Eucalyptus, an Open Source Amazon compatible cloud platform

Posted in Amazon Web Services, Cloud Computing, Virtualization on May 30th, 2010 by don.kosak – Be the first to comment

In 2007 I kicked off a project to “virtualize” Lycos, Inc.’s computing resources into a flexible cost-efficient private cloud. Over the course of a year, we migrated more than a dozen major websites including Lycos Search, Tripod, Angelfire, HotBot, and so on. We still owned the racks and racks of servers, but now, with a few keystrokes, we could allocate more virtual servers to any site to handle a spike in usage, or product growth. Lycos was able to eliminate a huge number of servers and reduce our floorspace, power, and cooling costs considerably.

We used the Xen hypervisor and a bunch of home grown scripts to manage our cloud. (Xen is the same hypervisor that Amazon built their EC2 cloud service on.)

Eucalyptus SystemsRecently, I’ve been helping to build a private cloud system on top of much more sophisticated platform called Eucalyptus. Eucalyptus was engineered to use the same API and formats as Amazon’s EC2 public cloud, in fact, the machine images are even interchangeable. This lets you build systems that can run locally, in your private cloud, or on Amazon’s public cloud infrastructure. And there is no need to write dozens of scripts or work with low level hypervisors.

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Heroku, powerful cloud based ruby platform

Posted in Amazon Web Services, Cloud Computing on March 15th, 2010 by don.kosak – Be the first to comment

HerokuThere is a gap that some startups have a difficult time filling. They have a great product idea, and a programmer (sometimes themselves) who can code the app. But then what? There’s a huge difference between a program running on a laptop, and a scalable internet service on the air for thousands (millions?) to use.

In the “old days”, it was time to bring in a system administrator, (sys admin for short) and start buying hardware. With the sys admin racking and configuring the hardware, you’d shell out for an expensive T1 line and cross your fingers that you’d recover the investment.

Services like Amazon’s EC2, and Microsoft’s Azure cut back on the hardware and dedicated internet connection costs. You generally still needed a sys admin to build machine images, watch the meters and dial up virtual machines as needed. Plus, your development people need to start thinking about how to make the software work on the cloud platform you selected.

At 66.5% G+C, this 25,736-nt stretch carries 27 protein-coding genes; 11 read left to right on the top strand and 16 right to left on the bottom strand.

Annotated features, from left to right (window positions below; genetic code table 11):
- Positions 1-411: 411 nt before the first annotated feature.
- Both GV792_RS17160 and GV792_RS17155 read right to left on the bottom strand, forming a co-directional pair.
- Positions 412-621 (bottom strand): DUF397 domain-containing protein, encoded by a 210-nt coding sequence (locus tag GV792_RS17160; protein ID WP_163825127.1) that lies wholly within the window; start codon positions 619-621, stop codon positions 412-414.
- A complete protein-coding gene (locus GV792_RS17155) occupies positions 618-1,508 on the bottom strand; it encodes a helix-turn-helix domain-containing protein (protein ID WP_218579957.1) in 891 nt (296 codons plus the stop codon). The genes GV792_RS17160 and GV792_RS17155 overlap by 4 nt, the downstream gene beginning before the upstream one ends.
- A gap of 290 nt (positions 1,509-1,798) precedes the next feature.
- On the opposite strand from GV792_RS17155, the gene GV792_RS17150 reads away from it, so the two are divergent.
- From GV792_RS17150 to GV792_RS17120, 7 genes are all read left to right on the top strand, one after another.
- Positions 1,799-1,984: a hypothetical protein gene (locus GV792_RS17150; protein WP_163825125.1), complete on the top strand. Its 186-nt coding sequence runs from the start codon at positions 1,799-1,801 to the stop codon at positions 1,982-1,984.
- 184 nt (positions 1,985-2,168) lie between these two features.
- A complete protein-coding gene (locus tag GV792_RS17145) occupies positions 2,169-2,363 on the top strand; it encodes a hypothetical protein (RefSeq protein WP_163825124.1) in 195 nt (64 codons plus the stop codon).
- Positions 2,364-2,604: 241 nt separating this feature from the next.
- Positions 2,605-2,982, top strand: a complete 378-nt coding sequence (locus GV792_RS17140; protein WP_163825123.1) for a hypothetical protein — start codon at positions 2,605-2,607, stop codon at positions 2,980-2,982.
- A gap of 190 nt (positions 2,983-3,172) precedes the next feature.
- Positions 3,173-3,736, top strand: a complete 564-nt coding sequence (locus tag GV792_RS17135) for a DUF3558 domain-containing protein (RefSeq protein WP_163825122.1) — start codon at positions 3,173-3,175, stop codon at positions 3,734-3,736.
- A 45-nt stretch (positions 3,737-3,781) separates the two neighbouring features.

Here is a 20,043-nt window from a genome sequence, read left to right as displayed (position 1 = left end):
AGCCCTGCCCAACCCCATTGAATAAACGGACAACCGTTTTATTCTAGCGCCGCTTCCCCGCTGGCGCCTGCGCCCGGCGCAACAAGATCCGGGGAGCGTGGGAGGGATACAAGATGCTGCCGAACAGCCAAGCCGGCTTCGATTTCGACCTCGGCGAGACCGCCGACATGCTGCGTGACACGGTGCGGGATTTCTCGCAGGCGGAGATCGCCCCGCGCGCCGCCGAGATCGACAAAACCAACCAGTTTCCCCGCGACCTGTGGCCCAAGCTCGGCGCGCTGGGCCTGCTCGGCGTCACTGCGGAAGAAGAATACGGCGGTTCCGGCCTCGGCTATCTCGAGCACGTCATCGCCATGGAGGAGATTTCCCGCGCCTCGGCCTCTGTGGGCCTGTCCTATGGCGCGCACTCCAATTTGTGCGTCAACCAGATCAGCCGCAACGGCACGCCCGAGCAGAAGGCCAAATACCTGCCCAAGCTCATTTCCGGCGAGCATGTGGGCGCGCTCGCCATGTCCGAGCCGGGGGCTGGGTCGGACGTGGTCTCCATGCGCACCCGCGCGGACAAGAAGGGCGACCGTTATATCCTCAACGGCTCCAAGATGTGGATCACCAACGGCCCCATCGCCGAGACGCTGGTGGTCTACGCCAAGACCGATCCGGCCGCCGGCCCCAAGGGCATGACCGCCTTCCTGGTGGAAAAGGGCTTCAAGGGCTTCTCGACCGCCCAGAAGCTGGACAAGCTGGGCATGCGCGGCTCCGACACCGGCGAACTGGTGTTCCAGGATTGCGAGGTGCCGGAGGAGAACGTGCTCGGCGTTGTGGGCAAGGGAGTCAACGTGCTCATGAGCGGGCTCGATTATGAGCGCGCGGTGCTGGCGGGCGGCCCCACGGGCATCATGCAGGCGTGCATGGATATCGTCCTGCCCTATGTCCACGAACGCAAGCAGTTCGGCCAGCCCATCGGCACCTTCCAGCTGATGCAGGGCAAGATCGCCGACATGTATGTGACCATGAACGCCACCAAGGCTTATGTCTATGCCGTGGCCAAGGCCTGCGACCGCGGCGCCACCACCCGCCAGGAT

Now there’s an even faster way to go from working program to scaleable internet service.

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Why Venture Capitalists Love Cloud Computing

Posted in Cloud Computing on June 5th, 2009 by don.kosak – Be the first to comment

At the Infinity Venture Summit ’09 in Sapporo Japan I had the opportunity to meet with a lot of folks in the Venture Capital space.  I also had the good fortune of spending some time with Stevie Clifton, the co-founder & CTO of Animoto.

Stevie’s company owes part of its success to their early adoption of the “cloud”.  As Animoto’s service took off, they went from 40 servers to over 4,000 servers in just 3 days.  That wouldn’t have been possible if Stevie’s small band had to buy, configure and rack all of those servers the “old-fashion” way.

At IVS ’09 Stevie talked about their decision to move to the cloud early on, and also touched on several points that I want to elaborate on in this post.  Namely, why Venture Capitalists Love Cloud Computing.

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Public vs. Private Cloud Computing

Posted in Cloud Computing on May 16th, 2009 by don.kosak – Be the first to comment

Recently, most of the media attention has been on Public Cloud Computing Services. Amazon, Google, and Microsoft offer publicly accessible Cloud Computing platforms each with their own advantages and cost structures.

Public Cloud services are extremely cost effective as you’re sharing data center costs with thousands of others. Some offer additional services, like Amazon’s SimpleDB or Google’s BigTable. For most publicly available internet sites, these services are a great fit.

But what if you’re deploying a corporate system, dealing with very confidential information or in a strictly regulated environment? The public cloud can boast some very high levels of security, but it may not fit every situation.

You can still achieve many benefits of Cloud Computing with a Hybrid or Private Cloud Computing platform.

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Cloud Computing: a simple definition

Posted in Cloud Computing, Virtualization on May 14th, 2009 by don.kosak – Be the first to comment

Cloud Computing has become a huge buzzword, unfortunately it has also become a frequently misused and misunderstood buzzword.

It is most often misapplied to Software as a Service (SaaS) offerings. SaaS can offer useful services in “the cloud”, like word processing, or customer relationship management. In this case, “the cloud” is used to mean that the service resides in the internet in general rather than in your PC, or corporate data center. That can be a major advantage, but, that’s not what Cloud Computing is about.

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